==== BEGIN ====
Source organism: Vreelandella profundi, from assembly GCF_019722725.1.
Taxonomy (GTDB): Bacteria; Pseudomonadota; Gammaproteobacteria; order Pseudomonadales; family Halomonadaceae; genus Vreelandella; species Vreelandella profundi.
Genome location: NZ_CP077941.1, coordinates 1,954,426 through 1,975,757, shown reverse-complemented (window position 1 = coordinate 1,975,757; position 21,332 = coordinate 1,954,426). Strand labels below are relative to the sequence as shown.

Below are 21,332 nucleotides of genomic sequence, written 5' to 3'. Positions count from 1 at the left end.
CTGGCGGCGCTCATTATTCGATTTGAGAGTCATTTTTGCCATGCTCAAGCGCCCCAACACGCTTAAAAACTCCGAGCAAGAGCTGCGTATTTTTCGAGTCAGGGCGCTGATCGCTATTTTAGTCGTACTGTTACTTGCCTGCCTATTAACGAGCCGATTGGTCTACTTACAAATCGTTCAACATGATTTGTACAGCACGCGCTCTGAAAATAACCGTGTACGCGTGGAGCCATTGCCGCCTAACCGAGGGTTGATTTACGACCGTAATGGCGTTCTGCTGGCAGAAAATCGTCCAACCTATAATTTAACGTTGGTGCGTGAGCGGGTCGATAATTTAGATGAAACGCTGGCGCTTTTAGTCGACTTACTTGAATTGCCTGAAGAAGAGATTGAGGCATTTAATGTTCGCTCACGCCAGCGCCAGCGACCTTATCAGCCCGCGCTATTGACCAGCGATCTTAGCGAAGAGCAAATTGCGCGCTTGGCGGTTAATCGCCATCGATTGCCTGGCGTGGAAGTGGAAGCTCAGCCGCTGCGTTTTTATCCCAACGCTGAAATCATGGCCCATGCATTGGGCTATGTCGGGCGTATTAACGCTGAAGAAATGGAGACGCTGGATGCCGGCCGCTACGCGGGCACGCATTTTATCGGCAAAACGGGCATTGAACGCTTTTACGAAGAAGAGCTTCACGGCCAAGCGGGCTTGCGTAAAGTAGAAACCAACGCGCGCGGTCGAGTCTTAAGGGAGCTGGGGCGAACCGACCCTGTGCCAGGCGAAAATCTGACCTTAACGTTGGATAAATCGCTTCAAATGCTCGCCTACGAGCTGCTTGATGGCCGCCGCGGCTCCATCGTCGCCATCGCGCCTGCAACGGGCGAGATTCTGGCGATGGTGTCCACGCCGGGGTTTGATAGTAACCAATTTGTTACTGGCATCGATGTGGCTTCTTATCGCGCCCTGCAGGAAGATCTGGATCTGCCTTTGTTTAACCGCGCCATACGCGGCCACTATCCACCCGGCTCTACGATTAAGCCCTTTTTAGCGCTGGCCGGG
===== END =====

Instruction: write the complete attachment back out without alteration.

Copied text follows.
Source organism: Vreelandella profundi, from assembly GCF_019722725.1.
Taxonomy (GTDB): Bacteria; Pseudomonadota; Gammaproteobacteria; order Pseudomonadales; family Halomonadaceae; genus Vreelandella; species Vreelandella profundi.
Genome location: NZ_CP077941.1, coordinates 1,954,426 through 1,975,757, shown reverse-complemented (window position 1 = coordinate 1,975,757; position 21,332 = coordinate 1,954,426). Strand labels below are relative to the sequence as shown.

Below are 21,332 nucleotides of genomic sequence, written 5' to 3'. Positions count from 1 at the left end.
CTGGCGGCGCTCATTATTCGATTTGAGAGTCATTTTTGCCATGCTCAAGCGCCCCAACACGCTTAAAAACTCCGAGCAAGAGCTGCGTATTTTTCGAGTCAGGGCGCTGATCGCTATTTTAGTCGTACTGTTACTTGCCTGCCTATTAACGAGCCGATTGGTCTACTTACAAATCGTTCAACATGATTTGTACAGCACGCGCTCTGAAAATAACCGTGTACGCGTGGAGCCATTGCCGCCTAACCGAGGGTTGATTTACGACCGTAATGGCGTTCTGCTGGCAGAAAATCGTCCAACCTATAATTTAACGTTGGTGCGTGAGCGGGTCGATAATTTAGATGAAACGCTGGCGCTTTTAGTCGACTTACTTGAATTGCCTGAAGAAGAGATTGAGGCATTTAATGTTCGCTCACGCCAGCGCCAGCGACCTTATCAGCCCGCGCTATTGACCAGCGATCTTAGCGAAGAGCAAATTGCGCGCTTGGCGGTTAATCGCCATCGATTGCCTGGCGTGGAAGTGGAAGCTCAGCCGCTGCGTTTTTATCCCAACGCTGAAATCATGGCCCATGCATTGGGCTATGTCGGGCGTATTAACGCTGAAGAAATGGAGACGCTGGATGCCGGCCGCTACGCGGGCACGCATTTTATCGGCAAAACGGGCATTGAACGCTTTTACGAAGAAGAGCTTCACGGCCAAGCGGGCTTGCGTAAAGTAGAAACCAACGCGCGCGGTCGAGTCTTAAGGGAGCTGGGGCGAACCGACCCTGTGCCAGGCGAAAATCTGACCTTAACGTTGGATAAATCGCTTCAAATGCTCGCCTACGAGCTGCTTGATGGCCGCCGCGGCTCCATCGTCGCCATCGCGCCTGCAACGGGCGAGATTCTGGCGATGGTGTCCACGCCGGGGTTTGATAGTAACCAATTTGTTACTGGCATCGATGTGGCTTCTTATCGCGCCCTGCAGGAAGATCTGGATCTGCCTTTGTTTAACCGCGCCATACGCGGCCACTATCCACCCGGCTCTACGATTAAGCCCTTTTTAGCGCTGGCCGGG